The Dreamers – Karen Thompson Walker

Given the current concern over a potential coronavirus pandemic, this remarkable book is prescient by capturing the mood perfectly of a contagion, specifically the chaos and confusion. In this story, individuals fall asleep and can’t be aroused; sleep is associated with a profound dream state and is fatal in many cases. This story is not about the medical/scientific search for the cause and cure; the focus is on residents caught in an eventual quarantine. Ms. Walker previously has captured the devastating consequences of an unexpected and unexplained catastrophe in her earlier (2012) book The Age of Miracles.  A topical and riveting read.

Where the Crawdads Sing – Delia Owens

This is an emotional book, a coming-of-age story with an inevitable loss of innocence. Kya is progressively abandoned by her family, so by age 10 she lives alone in a North Carolina marsh. Really this is about the psychology of solitude. Her affinity for the natural environment, the sea, sand and marsh life (birds, insects, animals), is remarkable. But her eventual need for human companionship and love produces a tragic outcome that leads to a murder trial. This book is both a fierce and hauntingly beautiful story of challenges and resilience. Highly recommended.

The Rosie Result – Graeme Simsion

The concluding book of the Don Tillman Trilogy finds Don, Rosie and their 11-year old son Hudson relocating to Melbourne. Hudson’s school observes some social troubles and requests an autism assessment. This stimulates Don’s formidable problem-solving abilities, the Hudson Project, to aid Hudson in acquiring skills to fit in. The story addresses important questions: is labelling useful in terms of identity; should people on the autism spectrum adjust their behaviour and thinking to match neuro-typical norms? And there is bullying and a confrontation with an anti-vaxxer parent. Overall, a compelling read, with humour and psychological insight into the complexity of human behaviour. Highly recommended.

The Testaments – Margaret Atwood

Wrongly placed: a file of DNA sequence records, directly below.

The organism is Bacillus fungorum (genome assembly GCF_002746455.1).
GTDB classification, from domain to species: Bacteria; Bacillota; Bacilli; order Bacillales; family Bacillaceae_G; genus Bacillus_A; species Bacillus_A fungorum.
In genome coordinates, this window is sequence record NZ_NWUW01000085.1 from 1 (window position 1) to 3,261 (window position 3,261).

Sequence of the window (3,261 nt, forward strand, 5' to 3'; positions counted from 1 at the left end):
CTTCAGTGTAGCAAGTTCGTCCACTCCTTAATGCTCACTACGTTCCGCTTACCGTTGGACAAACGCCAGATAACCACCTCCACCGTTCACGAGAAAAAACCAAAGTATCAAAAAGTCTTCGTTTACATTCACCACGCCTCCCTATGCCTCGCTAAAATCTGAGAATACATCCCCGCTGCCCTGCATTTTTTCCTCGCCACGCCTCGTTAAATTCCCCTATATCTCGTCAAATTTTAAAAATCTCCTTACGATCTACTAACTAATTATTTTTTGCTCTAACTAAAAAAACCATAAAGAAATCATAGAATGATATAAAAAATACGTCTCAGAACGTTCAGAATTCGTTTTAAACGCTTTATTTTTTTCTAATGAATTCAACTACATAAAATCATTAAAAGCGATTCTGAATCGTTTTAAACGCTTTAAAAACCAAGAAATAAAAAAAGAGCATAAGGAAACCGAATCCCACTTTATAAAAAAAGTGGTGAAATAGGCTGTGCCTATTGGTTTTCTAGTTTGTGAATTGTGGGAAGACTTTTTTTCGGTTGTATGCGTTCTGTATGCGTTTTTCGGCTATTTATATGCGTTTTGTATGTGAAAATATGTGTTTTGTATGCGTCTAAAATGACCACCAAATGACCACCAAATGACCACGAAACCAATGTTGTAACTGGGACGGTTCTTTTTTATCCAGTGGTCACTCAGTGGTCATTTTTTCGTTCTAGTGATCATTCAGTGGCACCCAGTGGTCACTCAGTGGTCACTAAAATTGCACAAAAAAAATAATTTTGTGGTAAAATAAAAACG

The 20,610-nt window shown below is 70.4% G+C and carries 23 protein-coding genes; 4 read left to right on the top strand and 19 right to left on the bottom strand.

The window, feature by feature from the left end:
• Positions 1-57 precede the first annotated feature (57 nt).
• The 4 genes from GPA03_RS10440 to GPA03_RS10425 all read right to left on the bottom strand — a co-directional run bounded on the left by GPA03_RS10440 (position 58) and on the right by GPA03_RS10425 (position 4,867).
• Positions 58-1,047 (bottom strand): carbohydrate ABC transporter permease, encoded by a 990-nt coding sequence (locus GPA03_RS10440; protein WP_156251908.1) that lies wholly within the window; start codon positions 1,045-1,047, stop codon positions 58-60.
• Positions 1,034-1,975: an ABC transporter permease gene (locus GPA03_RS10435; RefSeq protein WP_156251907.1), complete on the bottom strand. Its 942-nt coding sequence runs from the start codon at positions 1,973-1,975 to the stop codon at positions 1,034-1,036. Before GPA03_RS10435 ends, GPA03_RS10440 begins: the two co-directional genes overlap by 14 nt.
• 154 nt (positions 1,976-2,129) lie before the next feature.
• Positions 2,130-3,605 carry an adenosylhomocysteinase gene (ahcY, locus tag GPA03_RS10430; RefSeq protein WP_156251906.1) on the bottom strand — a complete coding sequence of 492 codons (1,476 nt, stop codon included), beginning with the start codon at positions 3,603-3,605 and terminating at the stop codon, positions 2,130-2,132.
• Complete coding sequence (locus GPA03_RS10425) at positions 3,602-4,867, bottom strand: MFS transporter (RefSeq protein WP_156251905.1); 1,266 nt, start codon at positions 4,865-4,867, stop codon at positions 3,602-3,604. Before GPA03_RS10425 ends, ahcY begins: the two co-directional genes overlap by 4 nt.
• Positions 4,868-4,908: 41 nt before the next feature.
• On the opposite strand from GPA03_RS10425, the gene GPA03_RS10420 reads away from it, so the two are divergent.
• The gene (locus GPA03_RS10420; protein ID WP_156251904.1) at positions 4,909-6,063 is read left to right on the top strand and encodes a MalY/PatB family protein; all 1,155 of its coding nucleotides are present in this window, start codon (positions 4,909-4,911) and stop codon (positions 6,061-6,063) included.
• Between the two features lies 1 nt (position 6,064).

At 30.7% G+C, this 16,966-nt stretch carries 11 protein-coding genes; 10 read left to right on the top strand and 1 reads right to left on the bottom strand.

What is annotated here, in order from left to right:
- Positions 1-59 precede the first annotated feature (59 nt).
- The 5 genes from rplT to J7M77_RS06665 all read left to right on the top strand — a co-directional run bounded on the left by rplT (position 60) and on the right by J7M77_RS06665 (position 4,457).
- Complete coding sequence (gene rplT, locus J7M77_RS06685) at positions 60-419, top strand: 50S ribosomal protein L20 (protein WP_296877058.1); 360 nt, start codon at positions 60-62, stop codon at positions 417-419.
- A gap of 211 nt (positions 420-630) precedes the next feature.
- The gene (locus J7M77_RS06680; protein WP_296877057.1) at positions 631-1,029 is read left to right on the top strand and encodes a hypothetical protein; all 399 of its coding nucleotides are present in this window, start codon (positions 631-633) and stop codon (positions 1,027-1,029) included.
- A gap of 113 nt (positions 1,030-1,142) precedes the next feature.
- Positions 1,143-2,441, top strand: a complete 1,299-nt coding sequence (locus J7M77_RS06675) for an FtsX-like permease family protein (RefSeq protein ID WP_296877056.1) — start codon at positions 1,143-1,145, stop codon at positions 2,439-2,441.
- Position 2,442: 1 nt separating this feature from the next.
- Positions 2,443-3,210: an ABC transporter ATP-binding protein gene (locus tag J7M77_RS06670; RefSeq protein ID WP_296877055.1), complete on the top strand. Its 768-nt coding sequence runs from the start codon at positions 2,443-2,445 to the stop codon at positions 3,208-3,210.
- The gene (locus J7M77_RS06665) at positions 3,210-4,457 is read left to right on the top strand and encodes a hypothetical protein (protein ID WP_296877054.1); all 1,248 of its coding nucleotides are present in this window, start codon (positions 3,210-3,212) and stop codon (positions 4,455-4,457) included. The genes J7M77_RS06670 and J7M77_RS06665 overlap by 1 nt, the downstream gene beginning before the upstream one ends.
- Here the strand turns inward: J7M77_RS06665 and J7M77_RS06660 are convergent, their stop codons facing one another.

As a sequel to The Handmaid’s Tale, The Testaments is equally compelling but with a very different tone. Whereas The Handmaid’s Tale had a single narrator (Offred), The Testaments (set 16 years later) has three voices: two very different young women, one raised in Gilead and one raised outside, and the notorious Aunt Lydia. The resulting story is less introspective with more action, thus less reactive. The seeds of dissent are outlined clearly and logically with some Machiavellian motivations. This is a page turner, a completely engrossing read.

The Psychology of Time Travel – Kate Mascarenhas

A sensational first novel for a number of reasons. The important characters are all women. Specifically, four women perfect a time travel procedure; there is no emphasis on technology, the reality of time travel is treated as a matter-of-fact occurrence. Instead, as the title indicates, the story is about the psychological consequences of time travel. Future versions of an individual can co-exist. How do you cope with knowledge about your future self: who you marry, how you die? And finally, the book contains a cracking good mystery. Very entertaining.

Woman at 1000 Degrees – Hallgrimur Helgason

Hallgrimur HelgasonOne of my goals is to read Icelandic literature and this is an epic story, deathbed recollections by an 80 year-old woman who has had a remarkable life. She is a unique individual: sardonic and above all, a survivor. Her existence as a young girl in WWII is harrowing and disturbing. The storyline is non-linear, like the ramblings of an old woman. This books gives some significant insight into the Icelandic psyche, an isolated under-populated island, plus varied experiences in places like Argentina.

Keeper n’Me – Richard Wagamese

Keeper n’Me - Richard WagameseIn the tributes to the late Richard Wagamese at literary festivals in Calgary and Vancouver, several Indigenous authors said that this book had a huge influence on their lives. Garnet Raven is a young child in an Ojibway-Anishanabe community in Northern Ontario. He is a victim of the sixties scoop, essentially a kidnapping, and so grows up without any sense of being an Indian. In fact, there are some hilarious instances of his attempts at cultural appropriation. After 20 years, he is reunited with his family and begins to lean the Indian way with an elder named Keeper. It is easy to understand why this book, published in 1993, became so important to Indigenous youth. This book should be essential reading for everyone, to appreciate a way of living in harmony with the land and the important of silence, of a slow pace of life and a solid sense of humour.